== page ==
Although the LFF-flagged bills cover many subjects, it is in the area of abortion legislation where the LFF has had its largest successes. In the 2016 session, no fewer than six bills on abortion-related topics were passed. These bills joined the large group of previously passed bills regulating abortion, which indicates why Louisiana was ranked by the pro-choice organization NARAL as the “state most opposed to abortion.” The 2016 votes on HB386 (89 yes, 5 no) and HB606 (84 yes, 8 no) illustrate the near-unanimous position of the Legislature on this issue.
No one doubts that Louisiana needs organizations advocating for the family, but as long as the Supreme Court has the last word on abortion, gun rights and free speech, there is little Louisiana politicians can do in these areas. Hence, the LFF’s unrelenting focus on these and other “untouchable” issues is unproductive and misplaced. And more important, the LFF’s current focus ignores the many urgent, significant and real challenges facing Louisiana families and children.
A June 2016 report by the Annie E. Casey Foundation, which compared economic and health data, educational quality and community strength, ranked Louisiana as the 48th most kid-friendly state. This report came on the heels of a Politico report that ranked Louisiana last among all 50 states based on educational achievement, obesity and poverty rates, and crime. In August 2016, a WalletHub report ranked Louisiana’s educational system as the very worst in the U.S.
A 2007 study that had ranked Louisiana a dismal 49th overall in child welfare issues was conducted before the retrenchment of the Jindal years, during which the state’s child welfare agency’s budget was cut from $297 million to $240 million (2014-15). In fact, as recently reported in The Advocate, the Department of Children and Family Services is in crisis, facing an unprecedented turnover of its employees — a quarter of all caseworkers left in 2015 — and drastically higher caseloads for those who remain.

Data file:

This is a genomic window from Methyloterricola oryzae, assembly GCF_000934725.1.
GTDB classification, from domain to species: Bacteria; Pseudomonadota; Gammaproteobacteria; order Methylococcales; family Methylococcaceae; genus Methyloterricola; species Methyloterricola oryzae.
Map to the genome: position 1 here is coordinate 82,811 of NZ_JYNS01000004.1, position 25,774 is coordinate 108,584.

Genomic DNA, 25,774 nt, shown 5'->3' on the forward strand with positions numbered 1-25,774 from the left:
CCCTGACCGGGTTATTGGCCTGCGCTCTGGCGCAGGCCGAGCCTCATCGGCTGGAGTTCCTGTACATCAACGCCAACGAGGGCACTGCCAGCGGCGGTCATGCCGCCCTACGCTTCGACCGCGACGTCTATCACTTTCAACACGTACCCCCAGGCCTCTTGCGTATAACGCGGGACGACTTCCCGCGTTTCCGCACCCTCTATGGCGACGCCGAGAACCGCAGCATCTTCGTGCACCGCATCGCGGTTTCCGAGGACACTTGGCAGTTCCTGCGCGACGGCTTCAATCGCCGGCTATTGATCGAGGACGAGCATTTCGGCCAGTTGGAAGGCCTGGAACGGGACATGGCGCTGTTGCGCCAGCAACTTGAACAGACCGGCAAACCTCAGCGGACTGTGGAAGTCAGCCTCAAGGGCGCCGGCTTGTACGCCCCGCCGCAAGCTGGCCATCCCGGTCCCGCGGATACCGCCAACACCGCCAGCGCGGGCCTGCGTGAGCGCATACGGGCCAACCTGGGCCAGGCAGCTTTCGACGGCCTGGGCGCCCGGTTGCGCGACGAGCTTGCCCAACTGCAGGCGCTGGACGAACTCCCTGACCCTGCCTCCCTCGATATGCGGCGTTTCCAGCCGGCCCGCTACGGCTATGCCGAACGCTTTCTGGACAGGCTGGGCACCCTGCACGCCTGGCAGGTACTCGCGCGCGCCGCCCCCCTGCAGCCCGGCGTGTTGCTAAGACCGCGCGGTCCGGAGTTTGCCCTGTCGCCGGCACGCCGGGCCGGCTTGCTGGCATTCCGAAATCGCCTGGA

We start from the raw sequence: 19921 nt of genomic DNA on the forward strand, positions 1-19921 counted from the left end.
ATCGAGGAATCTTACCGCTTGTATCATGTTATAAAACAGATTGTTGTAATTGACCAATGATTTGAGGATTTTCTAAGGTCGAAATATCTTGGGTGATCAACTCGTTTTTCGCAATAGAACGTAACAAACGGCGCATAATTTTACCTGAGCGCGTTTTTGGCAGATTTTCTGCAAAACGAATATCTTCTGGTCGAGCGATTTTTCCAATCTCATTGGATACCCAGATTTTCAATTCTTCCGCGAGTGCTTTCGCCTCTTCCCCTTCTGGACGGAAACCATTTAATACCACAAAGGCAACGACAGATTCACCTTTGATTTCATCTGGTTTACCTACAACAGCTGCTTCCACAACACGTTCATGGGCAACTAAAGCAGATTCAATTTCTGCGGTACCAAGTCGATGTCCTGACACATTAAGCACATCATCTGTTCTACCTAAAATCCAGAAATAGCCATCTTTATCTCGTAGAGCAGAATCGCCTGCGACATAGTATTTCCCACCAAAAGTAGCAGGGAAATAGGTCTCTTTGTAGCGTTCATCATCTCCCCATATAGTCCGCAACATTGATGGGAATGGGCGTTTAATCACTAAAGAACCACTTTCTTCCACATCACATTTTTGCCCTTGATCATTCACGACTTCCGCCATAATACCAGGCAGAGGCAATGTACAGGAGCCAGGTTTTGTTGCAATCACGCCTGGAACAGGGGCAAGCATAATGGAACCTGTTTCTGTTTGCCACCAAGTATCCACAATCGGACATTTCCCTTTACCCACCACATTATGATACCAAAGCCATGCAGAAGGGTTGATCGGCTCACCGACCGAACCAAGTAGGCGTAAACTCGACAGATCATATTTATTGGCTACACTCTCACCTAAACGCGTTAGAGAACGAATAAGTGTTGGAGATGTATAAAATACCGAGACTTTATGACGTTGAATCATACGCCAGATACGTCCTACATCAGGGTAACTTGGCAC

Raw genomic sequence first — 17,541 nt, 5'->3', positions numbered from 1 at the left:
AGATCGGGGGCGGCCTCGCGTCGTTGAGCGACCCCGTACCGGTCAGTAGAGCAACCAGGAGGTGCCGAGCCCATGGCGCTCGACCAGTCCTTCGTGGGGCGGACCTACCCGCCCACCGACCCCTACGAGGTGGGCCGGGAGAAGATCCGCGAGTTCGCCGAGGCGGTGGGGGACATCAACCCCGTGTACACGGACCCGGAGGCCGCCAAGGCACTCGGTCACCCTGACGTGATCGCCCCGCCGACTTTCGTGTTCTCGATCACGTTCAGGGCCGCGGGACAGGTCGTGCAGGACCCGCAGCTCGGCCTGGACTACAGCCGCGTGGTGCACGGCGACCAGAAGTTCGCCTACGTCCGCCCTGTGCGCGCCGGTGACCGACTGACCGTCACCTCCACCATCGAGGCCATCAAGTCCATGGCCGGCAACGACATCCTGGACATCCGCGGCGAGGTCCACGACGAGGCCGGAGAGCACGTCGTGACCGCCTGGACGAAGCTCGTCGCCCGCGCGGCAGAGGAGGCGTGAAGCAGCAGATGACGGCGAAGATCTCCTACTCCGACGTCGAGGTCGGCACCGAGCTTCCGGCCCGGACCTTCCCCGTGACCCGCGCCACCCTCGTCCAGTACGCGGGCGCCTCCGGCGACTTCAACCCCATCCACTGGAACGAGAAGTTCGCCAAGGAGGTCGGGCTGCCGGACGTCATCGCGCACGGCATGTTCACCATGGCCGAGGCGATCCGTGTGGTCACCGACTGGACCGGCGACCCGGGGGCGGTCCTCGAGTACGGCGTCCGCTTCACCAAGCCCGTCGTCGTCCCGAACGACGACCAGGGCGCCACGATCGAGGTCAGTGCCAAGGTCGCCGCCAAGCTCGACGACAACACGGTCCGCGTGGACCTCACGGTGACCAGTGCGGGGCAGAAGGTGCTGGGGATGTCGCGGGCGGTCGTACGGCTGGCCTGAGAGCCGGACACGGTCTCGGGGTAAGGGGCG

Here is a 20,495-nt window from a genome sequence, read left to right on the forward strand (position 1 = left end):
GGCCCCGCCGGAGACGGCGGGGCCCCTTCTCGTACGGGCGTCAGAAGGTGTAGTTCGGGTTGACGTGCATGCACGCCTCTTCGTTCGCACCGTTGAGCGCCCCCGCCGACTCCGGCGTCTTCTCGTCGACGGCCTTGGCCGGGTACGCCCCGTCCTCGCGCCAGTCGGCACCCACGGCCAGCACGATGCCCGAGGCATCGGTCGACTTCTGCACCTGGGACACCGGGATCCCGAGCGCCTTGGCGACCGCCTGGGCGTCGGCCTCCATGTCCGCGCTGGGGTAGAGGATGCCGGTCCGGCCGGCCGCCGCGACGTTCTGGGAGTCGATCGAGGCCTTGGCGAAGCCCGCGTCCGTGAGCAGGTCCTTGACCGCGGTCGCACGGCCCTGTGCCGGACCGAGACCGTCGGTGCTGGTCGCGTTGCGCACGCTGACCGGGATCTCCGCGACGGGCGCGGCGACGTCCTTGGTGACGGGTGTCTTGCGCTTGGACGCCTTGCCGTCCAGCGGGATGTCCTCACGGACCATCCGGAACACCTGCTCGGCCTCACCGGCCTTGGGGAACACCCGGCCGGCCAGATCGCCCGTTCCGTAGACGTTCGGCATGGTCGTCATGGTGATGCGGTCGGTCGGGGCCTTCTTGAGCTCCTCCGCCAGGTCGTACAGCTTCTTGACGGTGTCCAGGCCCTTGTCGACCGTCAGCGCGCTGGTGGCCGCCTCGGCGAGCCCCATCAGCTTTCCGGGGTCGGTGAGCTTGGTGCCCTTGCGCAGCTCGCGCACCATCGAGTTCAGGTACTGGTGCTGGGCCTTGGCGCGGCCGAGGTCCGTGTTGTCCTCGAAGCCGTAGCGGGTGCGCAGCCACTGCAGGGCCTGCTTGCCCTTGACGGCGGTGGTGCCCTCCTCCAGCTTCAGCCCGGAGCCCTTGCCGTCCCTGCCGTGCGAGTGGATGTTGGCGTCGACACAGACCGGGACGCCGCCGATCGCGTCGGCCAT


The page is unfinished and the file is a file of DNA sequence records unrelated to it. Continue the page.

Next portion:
While even a brief list of the pressing issues with enormous implication for family health and child welfare in Louisiana would be daunting, a short list should include the inadequate minimum wage, the need to enhance the Earned Income Tax Credit, the lack of state-supported child care for working mothers, the absence of a sensible family-leave policy, the need for low-income housing and increased funding for K-12 schools rather than cuts. But most of these are issues on which the Louisiana Family Forum is silent or, in some cases, actually opposes common sense reforms.
The LFF’s support for banning the box was a move in the right direction for families. Now it is time for the LFF to get really serious about families and children or change its name to something more appropriate to its activity.
Pearson Cross is an associate professor in the Political Science Department at UL Lafayette. He holds a Ph.D. from Brandeis University (1997), and his principal areas of teaching are state and local politics, and Southern politics. Cross interviews local politicians and newsmakers on his radio show, “Bayou to the Beltway,” which airs on KRVS 88.7 FM at 12:30 p.m. on Wednesdays and 5:30 p.m. on Saturdays. Contact him at firstname.lastname@example.org.